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Countless federal agencies, military bases and other government buildings are facing a looming deadline. Starting next week, they will be barred from buying Chinese-made surveillance equipment. This ban was tucked into a provision of the 2019 National Defense Authorization Act. But there's confusion over what the law means, how it affects equipment that's already in use and how it can be implemented on time. Here's more from NPR's Jackie Northam.
JACKIE NORTHAM, BYLINE: Any time you pass through security at a government building, you'll see them - small surveillance cameras watching you. They've become an accepted part of our lives. There's a good chance those cameras are made by a Chinese company or have Chinese components in them. They're meant to be providing security, but Congress sees them as a way for China to spy on the U.S.
Peter Kusnic is a tech writer with Freedonia Group, a business research organization.
PETER KUSNIC: The very close relationship between the Chinese government and its tech sector raises these concerns that these security cameras can be used to hack into American life.
NORTHAM: Now Congress is putting the brakes on federal agencies using the Chinese surveillance cameras made by companies such as Hikvision, which is partially owned by the Chinese government. Despite an upcoming deadline, there are thousands of these cameras still installed across the country, says Katherine Gronberg with ForeScout Technologies, an IT security firm whose clients include the Defense Department and other federal agencies. Gronberg says her company recently did what she calls a small sampling of some government offices.
KATHERINE GRONBERG: We found more than 1,700 of the two varieties of banned cameras. We don't know what agencies those were at, but 1,700 is a lot. They'll have to be removed by mid-August.
WILL CARTER: There is zero chance that this law could be enacted fully and implemented fully by August 13.
NORTHAM: That's Will Carter, a Chinese tech specialist at the Center for Strategic and International Studies. He says many federal agencies have waited until the eleventh hour to take action.
CARTER: I get the sense that part of it is that people thought that this was so impractical that someone would do something about it. The other thing is - you have to keep in mind that with all of the different provisions of that bill, many people didn't realize that this was in there or that it impacted them.
NORTHAM: For its part, Hikvision says it's committed to complying with U.S. laws. The ban is in line with the broader U.S. clampdown on Chinese tech companies. That includes blacklisting telecommunications giant Huawei in May. Rick Williams is the general manager of Selcom, a security contractor company in Selma, Ala., that often uses Hikvision equipment. He says the prohibition on the cameras is confusing because it's not clear whether it applies to just new purchases or whether all of the existing Hikvision cameras need to be ripped out and replaced.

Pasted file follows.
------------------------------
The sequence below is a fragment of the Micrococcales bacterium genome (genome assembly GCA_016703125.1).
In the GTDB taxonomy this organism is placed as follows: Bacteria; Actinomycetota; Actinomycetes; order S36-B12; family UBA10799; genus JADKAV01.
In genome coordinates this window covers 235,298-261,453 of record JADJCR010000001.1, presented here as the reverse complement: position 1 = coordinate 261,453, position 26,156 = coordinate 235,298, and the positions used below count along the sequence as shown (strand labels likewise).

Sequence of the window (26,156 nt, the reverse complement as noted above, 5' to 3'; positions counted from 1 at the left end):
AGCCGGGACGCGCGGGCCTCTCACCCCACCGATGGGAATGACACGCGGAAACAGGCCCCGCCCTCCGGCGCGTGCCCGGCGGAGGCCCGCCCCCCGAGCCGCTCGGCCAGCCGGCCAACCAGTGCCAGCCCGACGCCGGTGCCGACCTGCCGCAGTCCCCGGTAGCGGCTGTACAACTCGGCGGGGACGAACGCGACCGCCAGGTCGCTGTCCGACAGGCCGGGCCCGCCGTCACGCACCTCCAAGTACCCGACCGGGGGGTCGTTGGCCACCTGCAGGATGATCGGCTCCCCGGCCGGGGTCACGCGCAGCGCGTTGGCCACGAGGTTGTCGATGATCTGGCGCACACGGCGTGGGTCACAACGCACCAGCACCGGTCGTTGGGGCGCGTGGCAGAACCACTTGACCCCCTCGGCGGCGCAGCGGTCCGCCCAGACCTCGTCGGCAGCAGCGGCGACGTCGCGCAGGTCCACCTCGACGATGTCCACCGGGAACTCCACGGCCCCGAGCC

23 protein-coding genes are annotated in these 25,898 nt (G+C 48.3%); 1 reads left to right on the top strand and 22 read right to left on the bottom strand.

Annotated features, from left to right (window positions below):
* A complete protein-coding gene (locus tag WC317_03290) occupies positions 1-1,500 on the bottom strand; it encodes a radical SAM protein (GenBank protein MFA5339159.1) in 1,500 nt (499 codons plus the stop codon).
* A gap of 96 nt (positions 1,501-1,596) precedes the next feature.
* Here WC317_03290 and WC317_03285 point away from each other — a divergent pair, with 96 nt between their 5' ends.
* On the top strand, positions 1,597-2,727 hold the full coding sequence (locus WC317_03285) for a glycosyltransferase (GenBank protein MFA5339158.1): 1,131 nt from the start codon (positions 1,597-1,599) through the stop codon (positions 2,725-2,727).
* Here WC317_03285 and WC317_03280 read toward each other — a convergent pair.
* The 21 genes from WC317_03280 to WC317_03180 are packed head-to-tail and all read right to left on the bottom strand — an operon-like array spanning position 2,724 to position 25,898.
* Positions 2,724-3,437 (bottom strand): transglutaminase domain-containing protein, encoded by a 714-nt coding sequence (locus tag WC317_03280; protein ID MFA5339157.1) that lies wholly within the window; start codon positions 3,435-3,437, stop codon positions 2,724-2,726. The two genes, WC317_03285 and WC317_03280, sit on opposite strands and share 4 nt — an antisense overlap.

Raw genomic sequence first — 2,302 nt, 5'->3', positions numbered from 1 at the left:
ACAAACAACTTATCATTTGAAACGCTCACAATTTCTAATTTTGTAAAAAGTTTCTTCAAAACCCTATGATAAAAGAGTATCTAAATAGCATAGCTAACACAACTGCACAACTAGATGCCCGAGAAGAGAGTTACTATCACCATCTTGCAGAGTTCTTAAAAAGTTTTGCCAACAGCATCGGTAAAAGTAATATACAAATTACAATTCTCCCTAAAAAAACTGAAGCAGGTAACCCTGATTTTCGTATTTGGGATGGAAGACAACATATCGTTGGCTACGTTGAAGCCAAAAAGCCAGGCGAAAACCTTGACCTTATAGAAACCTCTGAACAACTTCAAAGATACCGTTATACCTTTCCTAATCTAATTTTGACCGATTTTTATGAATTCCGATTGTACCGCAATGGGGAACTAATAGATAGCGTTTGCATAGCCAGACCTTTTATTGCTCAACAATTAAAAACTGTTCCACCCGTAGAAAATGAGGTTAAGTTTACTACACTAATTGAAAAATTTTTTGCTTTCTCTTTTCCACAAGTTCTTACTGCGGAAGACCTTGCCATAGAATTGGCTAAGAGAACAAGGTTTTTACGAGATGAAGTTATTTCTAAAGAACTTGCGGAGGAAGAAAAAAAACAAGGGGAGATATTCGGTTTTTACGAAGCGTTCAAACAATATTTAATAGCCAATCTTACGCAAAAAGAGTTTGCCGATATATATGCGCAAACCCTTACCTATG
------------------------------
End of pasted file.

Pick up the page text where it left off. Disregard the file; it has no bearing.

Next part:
RICK WILLIAMS: They're saying - well, that's an assumption that that equipment has to come out. You just replace that equipment later - you know, two years from now, when it's time to replace a piece of equipment. It makes no sense.
NORTHAM: Will Carter, with the Center for Strategic and International Studies, says if the Chinese-made cameras are considered a national security threat, then they should come out.
CARTER: If you look at the reasoning behind it - the concerns that Chinese surveillance products could be used by the Chinese government for espionage - the logic would say you should rip out what's already in place. You know, just because they're already in our federal networks or in government buildings doesn't mean we should be any more comfortable with them than new ones that we buy.
NORTHAM: But security contractor Williams says if he has to replace cameras, it likely won't make much difference if he's using Hikvision or another brand. He says Hikvision sells components or original equipment for over 80 separate companies.
WILLIAMS: I can remove a Hikvision camera, reach down in a box, pick up one that says Panasonic on it - or Samsung - stick it in the corner, and that's OK - even though it came from the exact same manufacturer.
NORTHAM: Last month, Williams attended a public hearing hosted by the General Services Administration. He was looking for clarity about the prohibition on cameras but didn't get any. Repeated requests to the GSA for comment went unanswered. With the August 13 deadline approaching, it's still unclear when or who will be making a decision about what to do with thousands of Chinese-made surveillance cameras.
Jackie Northam, NPR News, Washington. Transcript provided by NPR, Copyright NPR.